Adjectives are typically placed after the noun in French. This is the opposite of the norm in English. However, there are significant exceptions. A helpful way to remember which ones come before the noun is the BANGS list:

  • B – beauty
  • A – age
  • N – newness
  • G – gender
  • S – size

For example, color is not on the BANGS list so “the blue car” would translate to “la voiture bleue” but size is, so “the big car” would translate to “la grande voiture.”

Grammatical Gender

Everything in French is gendered. Nouns are either masculine or feminine and the rest of the sentence has to be consistent with it.

If the subject of a sentence is masculine, you have to use masculine articles for it like un (a, one) or le (the).

If a noun is feminine, the equivalents are une and la, respectively.

In sentences that include “my [object]”, “your [object]”, “his [object]”, or “her [object]” use the article that matches the gender of the object, not the sentence. For example, “She talks with her professor” would be “Elle parle avec son professeur” because the word professor is masculine, even though the subject is a woman.

You probably noticed some Es in parenthesis at the end of some of the vocabulary words. If you are a woman, the word is spelled with the E. If you are a man, it is not. If you are non-binary, do what you want I guess. There is not a consensus on how non-binary people should navigate grammatical gender.


Subject-Verb Agreement

In English, the gender of the subject and whether the subject is plural or singular do not affect other parts of the sentence. They sure do in French though.

“Le grand bateau” is written with the masculine form of “grand”, without an e, because “bateau” is a masculine word. “The big shirt,” however, is “La grande chemise” with “grande” with an e because “chemise” is feminine.

On a similar note, if the noun is plural, the adjective has to be plural too. Matchy-matchy! So if you were talking about multiple blue cars, you would say “les voitures bleues” or multiple big boats would be “les grands bateaux”.


If you want to get anywhere in French, you need to know how to conjugate French verbs. The first step of conjugating French verbs (except for futur simple and conditionnel) is to chop off the ending of the infinitive, the unmodified form of the verb, to make it a stem.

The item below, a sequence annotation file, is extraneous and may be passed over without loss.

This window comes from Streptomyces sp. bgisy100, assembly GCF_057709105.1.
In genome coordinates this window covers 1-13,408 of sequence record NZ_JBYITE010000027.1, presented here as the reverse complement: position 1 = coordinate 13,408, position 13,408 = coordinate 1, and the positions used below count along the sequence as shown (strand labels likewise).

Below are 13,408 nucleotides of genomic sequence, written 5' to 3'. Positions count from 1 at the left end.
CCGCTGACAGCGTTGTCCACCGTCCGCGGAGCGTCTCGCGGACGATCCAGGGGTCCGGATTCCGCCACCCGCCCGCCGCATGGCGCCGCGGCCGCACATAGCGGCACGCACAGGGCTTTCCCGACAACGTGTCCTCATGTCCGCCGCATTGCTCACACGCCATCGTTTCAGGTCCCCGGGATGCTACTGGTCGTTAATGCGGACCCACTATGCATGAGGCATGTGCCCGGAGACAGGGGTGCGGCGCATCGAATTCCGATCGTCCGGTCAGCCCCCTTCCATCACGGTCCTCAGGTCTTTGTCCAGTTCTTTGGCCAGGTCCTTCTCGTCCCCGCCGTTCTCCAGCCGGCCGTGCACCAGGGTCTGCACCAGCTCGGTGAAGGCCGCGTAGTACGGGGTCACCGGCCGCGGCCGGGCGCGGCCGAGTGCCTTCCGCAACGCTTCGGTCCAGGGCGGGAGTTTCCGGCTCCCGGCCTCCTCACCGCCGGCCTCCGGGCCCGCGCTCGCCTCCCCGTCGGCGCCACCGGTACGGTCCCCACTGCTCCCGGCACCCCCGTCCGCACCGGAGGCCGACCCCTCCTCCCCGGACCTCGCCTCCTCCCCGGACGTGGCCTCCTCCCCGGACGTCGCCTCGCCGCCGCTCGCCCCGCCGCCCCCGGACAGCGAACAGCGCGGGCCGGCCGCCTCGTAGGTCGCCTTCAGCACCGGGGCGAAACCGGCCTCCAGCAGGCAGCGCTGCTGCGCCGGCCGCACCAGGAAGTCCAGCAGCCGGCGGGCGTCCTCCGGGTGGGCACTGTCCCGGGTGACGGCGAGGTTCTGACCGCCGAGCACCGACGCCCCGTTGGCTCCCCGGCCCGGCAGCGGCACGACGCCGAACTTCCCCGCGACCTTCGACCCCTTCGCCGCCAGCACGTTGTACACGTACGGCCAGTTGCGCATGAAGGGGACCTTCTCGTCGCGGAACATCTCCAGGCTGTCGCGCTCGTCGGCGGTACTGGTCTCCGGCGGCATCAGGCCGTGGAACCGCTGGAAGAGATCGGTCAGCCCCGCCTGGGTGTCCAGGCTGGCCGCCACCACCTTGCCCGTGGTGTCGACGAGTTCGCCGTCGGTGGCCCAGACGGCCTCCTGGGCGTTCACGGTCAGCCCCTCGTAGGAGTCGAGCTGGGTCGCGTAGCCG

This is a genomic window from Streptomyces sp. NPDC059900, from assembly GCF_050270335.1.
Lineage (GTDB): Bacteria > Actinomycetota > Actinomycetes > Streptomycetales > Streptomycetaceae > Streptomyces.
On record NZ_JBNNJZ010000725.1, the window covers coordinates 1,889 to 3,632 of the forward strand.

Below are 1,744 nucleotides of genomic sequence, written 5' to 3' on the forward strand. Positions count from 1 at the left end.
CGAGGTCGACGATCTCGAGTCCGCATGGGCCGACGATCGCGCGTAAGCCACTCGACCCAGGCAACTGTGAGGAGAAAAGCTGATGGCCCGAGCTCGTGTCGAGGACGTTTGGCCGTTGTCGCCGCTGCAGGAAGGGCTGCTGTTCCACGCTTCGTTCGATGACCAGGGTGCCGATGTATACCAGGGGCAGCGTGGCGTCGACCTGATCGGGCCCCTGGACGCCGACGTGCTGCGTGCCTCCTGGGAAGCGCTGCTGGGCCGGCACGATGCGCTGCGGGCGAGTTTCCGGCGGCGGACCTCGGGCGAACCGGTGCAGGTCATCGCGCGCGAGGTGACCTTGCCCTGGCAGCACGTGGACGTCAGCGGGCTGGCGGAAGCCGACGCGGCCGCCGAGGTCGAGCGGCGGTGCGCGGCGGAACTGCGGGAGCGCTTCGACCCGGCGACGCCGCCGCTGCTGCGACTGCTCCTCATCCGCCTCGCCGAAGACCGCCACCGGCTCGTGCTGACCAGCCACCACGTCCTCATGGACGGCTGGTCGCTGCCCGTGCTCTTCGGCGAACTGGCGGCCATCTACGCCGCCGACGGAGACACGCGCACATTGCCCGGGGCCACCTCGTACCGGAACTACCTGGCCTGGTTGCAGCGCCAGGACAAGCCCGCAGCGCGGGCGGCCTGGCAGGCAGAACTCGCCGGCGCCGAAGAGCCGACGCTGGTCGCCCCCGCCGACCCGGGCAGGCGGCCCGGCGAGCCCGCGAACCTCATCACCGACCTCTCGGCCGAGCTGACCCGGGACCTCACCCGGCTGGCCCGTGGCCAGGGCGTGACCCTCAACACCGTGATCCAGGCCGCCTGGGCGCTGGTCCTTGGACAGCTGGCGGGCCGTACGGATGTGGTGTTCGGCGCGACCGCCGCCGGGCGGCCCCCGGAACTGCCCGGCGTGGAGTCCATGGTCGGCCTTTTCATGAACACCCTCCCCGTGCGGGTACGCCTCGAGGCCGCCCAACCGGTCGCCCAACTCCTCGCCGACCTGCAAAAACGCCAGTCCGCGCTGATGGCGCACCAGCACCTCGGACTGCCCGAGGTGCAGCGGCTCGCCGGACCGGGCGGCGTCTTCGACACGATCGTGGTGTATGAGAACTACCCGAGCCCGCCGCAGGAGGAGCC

The next step is to attach a new ending to the stem depending on the subject that precedes it. The most logical place to start is with the present tense and then move on to the past and future tenses. There are three categories of regular verb infinitives: ones the end in “-er” ones the end in “-re” and ones that end in “-ir.”

4. Phrases and Expressions

Memorizing only basic phrases can make you sound more like a robot than a person. Sprinkle these common French phrases into your conversations will help you close the gap between speaking technically well and speaking authentically.

Ah la vache

“Ah la vache!” is a versatile interjection that literally means “oh the cow!” People use it to express surprise, disappointment, or admiration much like “oh my god!” in English. Other similar expressions include “oh la la”, “ah zut”, and “dis donc.”

Au pif

“Pif” is a crude slang word for nose, so “au pif” literally means “by a nose.” Doing something by the nose is guessing or estimating. “Au pif” can be used when you would use “about”, “roughly”, or “at random.”

N’importe quoi

“N’importe quoi” has three main uses, none of which are literally “not important what.” The first is an alternative to “anything.” The second is a dismissive “whatever.” The third signifies “a whole lot of nothing”

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Quand même

“Quand même” is used the way English speakers use “all the same,” “in any case,” “anyway,” or “still.” Its literal translation is “when same.”


“Bref” is a filler word that literally translates to “brief”. French speakers use it the way English speakers use fillers like “anyway,” “basically,” “in short,” “in a nutshell.” You may also see “en bref” in writing to introduce a conclusion

So, Is French Hard to Learn?

The answer to this question is: it doesn’t have to be! Whether the best way to learn French is on your own or in a class, French tutoring can help you struggle less with the hard parts. Once you find the right tutor for your goals and prepare for a successful lesson, you’ll be on your way.